Health Benefit Sponsors Focused on Compliance and Controlling Costs

Employers have introduced a number of tactics to control costs, and many are turning to consultants to help with compliance.

By Rebecca Moore | October 04, 2016
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There is high enrollment in employer-sponsored health plans, and the strategic importance of health care benefits as a recruitment and retention tool is alive and well, according to a survey from HANYS Benefit Services.

However, there are myriad challenges when it comes to offering and maintaining employee health care benefits. The 2016 Employee Benefits Survey found, on a scale of one to five, with one being the most important and five being the least important, controlling employee benefit costs had the highest rating average (1.71) cited by most (58%) of respondents as their number one strategic priority. Two other areas given significant importance include legislative and compliance regulations (3.75) and improving health and fitness of employees (3.90).

A number of tactics are being used or contemplated within the next two years to offset increased employee health insurance costs, several of which are almost equally prevalent. For example, the most popular tactic that respondents are implementing or plan to implement involves promoting health care consumerism (80%), followed closely by evaluating a disease management program (78%) and increasing the employee contribution (77%).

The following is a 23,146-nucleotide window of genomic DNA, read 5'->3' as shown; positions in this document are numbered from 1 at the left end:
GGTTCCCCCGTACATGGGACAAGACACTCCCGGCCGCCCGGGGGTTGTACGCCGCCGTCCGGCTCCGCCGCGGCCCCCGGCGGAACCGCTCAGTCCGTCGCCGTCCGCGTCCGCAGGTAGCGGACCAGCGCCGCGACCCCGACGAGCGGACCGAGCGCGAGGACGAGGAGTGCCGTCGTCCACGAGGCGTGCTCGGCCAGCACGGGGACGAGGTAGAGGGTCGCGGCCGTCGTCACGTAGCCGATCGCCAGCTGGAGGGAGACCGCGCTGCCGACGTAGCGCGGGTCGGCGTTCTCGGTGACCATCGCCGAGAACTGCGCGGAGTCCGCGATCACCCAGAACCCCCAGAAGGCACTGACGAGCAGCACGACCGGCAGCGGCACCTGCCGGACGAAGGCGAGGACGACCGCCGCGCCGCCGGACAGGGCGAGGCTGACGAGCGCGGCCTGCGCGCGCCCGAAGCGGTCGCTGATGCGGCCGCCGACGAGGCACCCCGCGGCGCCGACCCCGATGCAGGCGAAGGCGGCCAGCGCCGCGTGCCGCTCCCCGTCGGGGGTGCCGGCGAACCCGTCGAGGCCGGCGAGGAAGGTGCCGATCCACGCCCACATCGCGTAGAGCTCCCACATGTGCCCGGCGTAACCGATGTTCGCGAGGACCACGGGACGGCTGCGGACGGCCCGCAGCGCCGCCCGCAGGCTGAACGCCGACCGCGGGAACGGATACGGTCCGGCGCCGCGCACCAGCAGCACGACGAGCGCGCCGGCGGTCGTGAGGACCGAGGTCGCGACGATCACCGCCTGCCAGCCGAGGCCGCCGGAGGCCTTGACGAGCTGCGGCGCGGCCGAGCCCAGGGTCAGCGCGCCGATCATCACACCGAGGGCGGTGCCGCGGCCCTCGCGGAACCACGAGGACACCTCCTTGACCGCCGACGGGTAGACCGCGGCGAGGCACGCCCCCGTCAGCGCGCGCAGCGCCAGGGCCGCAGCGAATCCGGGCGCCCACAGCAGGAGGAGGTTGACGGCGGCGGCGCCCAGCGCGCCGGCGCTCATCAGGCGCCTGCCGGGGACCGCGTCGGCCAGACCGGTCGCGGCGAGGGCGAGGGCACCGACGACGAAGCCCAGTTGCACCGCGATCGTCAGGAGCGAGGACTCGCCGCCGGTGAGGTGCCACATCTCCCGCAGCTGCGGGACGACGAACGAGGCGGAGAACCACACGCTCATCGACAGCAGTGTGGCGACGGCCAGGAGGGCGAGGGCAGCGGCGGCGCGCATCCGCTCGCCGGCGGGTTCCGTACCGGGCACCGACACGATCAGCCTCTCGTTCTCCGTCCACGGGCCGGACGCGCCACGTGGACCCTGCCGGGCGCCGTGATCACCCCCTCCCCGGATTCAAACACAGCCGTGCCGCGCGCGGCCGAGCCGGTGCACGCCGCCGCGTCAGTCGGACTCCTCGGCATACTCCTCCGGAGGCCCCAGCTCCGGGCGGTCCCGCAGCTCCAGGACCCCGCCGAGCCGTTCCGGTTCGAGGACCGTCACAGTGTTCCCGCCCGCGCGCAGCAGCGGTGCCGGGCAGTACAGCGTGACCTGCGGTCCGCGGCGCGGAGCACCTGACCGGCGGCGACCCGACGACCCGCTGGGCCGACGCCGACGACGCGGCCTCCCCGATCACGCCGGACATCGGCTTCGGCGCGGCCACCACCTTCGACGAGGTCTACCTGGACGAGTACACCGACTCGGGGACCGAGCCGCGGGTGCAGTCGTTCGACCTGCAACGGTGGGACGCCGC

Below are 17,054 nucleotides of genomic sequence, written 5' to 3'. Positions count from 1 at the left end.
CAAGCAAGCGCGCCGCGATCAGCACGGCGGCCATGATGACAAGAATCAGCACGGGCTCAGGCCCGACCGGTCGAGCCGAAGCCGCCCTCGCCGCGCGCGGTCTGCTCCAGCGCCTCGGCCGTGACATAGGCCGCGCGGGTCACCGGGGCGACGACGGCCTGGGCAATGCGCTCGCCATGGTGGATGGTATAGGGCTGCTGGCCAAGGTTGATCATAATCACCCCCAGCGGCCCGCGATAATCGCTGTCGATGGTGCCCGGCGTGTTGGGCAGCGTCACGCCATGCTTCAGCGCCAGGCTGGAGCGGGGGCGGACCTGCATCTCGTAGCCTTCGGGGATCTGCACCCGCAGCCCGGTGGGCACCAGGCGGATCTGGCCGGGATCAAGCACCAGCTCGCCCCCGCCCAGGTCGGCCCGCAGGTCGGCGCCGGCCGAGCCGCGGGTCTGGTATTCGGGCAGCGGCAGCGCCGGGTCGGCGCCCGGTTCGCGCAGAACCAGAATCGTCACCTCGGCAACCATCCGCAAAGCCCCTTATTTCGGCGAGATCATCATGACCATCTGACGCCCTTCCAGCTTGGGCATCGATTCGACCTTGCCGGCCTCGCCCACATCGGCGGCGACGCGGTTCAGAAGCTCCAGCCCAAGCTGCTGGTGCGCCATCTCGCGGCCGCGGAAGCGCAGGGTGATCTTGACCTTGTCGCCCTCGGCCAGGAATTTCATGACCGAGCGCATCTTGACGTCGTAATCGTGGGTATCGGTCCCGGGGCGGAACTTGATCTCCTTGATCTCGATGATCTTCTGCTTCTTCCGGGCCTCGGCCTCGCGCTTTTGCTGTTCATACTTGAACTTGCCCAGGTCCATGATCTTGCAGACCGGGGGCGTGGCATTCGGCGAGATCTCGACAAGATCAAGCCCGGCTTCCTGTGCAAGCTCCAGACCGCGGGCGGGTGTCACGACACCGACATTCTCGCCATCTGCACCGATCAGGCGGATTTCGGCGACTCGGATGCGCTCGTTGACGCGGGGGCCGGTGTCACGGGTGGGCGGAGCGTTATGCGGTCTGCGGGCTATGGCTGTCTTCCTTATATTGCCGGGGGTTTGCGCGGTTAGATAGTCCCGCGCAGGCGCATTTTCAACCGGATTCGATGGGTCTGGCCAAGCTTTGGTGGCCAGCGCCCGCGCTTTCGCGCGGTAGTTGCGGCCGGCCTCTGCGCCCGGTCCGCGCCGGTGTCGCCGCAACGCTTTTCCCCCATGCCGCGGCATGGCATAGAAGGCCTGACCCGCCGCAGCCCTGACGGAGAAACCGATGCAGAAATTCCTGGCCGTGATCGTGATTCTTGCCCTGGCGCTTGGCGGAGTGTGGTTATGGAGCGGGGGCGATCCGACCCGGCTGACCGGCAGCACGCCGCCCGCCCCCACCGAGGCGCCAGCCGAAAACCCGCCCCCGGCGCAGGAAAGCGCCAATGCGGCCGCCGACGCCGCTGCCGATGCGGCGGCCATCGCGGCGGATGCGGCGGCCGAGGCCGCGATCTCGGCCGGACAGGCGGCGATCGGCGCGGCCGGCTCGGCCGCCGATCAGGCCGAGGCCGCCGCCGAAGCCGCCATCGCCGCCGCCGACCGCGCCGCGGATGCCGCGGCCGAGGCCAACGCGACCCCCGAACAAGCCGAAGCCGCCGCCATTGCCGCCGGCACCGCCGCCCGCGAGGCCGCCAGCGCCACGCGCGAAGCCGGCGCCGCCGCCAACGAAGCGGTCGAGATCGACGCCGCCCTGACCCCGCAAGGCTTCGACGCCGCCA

The pecking order differs slightly among respondents that are currently pursuing these solutions versus those that plan to do so over time. For example, most are now conducting a dependent eligibility audit (53%) or evaluating a disease management program (44%), whereas the leading implementation plans cited were promoting health care consumerism (40%) or increasing the employee contribution (38%).

The popularity of wellness programs certainly shows a direct correlation between the health and welfare of employees and cost of their care. If wellness helps reduce the risk of heart attack, stroke, diabetes, hypertension, and other serious conditions, then the hope is that it will result in fewer medical claims.

Most respondents said their organization offers a wellness program (74%), with a number of tactics used. And of that percentage, most offer financial incentives as a part of their wellness program (74%). The most popular methods included flu shots (87%), smoking cessation (79%), and a health risk assessment.

Among the financial incentives used, a reduction to the employee health care contribution (39%), wellness credit (28%) and contribution to a health savings account (13%) were top choices. In addition, several miscellaneous examples were cited. They include cash, a gift card, prizes, free medicine, or a contribution to a 403(b) retirement savings plan.

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